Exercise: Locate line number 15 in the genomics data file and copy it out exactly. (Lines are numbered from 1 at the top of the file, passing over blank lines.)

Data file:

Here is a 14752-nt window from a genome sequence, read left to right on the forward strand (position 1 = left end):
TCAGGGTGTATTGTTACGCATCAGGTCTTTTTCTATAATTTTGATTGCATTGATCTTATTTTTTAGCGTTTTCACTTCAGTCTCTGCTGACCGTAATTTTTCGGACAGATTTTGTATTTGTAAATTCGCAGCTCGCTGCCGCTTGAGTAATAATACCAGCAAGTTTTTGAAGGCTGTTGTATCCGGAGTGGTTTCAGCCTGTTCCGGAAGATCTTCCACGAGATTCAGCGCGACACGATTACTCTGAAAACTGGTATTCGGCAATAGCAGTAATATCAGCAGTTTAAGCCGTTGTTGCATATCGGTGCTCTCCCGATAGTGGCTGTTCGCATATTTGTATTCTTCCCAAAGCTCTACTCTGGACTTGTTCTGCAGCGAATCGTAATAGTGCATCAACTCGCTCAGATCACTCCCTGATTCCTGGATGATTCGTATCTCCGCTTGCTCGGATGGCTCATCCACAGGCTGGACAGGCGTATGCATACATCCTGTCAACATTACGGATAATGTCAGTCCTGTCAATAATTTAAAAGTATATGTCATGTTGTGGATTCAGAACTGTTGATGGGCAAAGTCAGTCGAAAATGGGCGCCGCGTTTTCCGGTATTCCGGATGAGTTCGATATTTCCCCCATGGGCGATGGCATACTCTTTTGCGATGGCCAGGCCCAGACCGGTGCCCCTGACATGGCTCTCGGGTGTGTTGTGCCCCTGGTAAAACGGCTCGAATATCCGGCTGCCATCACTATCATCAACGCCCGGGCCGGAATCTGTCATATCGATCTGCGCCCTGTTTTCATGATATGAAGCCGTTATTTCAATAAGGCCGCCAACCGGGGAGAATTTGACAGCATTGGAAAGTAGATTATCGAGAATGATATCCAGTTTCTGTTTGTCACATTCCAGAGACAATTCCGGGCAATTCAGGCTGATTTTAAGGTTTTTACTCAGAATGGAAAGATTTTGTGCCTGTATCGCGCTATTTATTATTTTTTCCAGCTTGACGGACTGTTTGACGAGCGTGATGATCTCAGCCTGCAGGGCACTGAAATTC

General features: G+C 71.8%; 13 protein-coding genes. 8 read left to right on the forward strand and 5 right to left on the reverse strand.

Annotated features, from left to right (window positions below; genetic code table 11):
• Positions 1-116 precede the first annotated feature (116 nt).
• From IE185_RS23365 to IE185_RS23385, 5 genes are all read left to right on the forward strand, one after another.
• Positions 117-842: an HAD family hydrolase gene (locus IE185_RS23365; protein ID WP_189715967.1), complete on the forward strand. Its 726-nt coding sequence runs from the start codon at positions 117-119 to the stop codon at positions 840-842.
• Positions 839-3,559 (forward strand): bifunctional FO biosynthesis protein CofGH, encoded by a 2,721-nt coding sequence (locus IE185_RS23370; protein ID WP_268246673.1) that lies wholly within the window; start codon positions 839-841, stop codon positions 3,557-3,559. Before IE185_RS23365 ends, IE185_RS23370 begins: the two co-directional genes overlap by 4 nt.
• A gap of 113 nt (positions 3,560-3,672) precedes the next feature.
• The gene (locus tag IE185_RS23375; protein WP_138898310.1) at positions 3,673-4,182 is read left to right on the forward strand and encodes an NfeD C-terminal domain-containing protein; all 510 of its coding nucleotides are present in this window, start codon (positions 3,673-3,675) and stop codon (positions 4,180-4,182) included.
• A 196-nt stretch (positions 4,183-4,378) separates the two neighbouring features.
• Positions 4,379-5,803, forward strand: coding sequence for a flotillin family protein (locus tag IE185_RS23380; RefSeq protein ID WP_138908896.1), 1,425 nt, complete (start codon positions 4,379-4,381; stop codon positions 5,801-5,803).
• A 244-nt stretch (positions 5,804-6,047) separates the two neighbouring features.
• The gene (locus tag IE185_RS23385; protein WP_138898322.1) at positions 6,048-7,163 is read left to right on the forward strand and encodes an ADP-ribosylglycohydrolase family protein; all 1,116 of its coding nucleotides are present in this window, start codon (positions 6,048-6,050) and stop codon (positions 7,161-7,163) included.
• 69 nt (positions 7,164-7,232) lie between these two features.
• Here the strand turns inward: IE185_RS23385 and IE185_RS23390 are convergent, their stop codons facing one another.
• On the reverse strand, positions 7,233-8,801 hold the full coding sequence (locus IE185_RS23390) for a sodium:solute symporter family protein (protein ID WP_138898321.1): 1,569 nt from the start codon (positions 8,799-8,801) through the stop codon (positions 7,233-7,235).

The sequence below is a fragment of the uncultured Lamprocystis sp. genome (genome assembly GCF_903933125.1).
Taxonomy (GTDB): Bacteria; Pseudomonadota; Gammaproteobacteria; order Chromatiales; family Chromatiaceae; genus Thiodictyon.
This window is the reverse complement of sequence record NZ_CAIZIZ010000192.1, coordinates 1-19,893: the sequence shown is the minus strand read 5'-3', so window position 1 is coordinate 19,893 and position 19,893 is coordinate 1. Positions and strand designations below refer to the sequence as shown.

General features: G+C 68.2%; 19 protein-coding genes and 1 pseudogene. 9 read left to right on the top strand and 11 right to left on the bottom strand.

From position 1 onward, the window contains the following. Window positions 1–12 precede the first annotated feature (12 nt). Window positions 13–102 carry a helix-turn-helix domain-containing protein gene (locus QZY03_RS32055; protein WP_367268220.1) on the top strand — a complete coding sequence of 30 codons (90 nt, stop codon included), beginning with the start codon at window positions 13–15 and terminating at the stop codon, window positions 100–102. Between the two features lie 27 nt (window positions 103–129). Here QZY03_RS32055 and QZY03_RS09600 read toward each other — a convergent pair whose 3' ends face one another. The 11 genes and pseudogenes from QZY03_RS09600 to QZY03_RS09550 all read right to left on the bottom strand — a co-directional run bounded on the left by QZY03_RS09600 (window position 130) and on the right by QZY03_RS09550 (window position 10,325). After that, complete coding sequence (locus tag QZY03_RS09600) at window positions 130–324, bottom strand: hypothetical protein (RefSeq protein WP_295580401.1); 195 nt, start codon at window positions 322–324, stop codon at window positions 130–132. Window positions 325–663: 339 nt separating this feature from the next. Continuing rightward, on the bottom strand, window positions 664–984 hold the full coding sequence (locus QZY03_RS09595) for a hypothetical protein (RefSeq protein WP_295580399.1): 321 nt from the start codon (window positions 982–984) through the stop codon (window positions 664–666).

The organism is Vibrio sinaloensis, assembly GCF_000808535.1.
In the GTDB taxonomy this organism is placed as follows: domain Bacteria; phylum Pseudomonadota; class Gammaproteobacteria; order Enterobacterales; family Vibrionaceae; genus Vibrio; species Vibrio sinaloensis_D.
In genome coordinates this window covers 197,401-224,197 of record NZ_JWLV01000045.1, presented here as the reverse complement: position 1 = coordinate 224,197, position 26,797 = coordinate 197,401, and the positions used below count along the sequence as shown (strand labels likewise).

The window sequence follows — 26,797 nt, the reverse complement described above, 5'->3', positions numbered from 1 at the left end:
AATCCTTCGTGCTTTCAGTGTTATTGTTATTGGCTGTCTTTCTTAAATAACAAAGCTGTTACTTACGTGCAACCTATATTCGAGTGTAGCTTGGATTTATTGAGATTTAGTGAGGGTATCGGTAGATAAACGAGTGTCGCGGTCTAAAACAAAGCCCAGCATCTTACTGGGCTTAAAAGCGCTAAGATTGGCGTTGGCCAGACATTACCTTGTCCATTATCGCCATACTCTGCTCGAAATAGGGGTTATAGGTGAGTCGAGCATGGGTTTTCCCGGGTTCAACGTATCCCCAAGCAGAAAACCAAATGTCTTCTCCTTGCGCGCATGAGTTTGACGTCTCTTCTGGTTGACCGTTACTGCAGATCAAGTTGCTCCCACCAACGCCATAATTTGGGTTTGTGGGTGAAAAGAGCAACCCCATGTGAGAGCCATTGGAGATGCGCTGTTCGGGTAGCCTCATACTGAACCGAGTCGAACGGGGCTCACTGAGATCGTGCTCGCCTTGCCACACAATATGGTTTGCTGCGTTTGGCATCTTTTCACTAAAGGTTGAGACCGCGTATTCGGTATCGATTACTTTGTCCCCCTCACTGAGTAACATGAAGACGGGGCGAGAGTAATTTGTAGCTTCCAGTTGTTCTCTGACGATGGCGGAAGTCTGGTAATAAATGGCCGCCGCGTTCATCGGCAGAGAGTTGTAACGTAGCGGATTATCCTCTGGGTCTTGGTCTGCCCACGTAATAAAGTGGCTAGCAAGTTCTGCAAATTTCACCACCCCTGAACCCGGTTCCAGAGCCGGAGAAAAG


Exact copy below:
• 69 nt (positions 7,164-7,232) lie between these two features.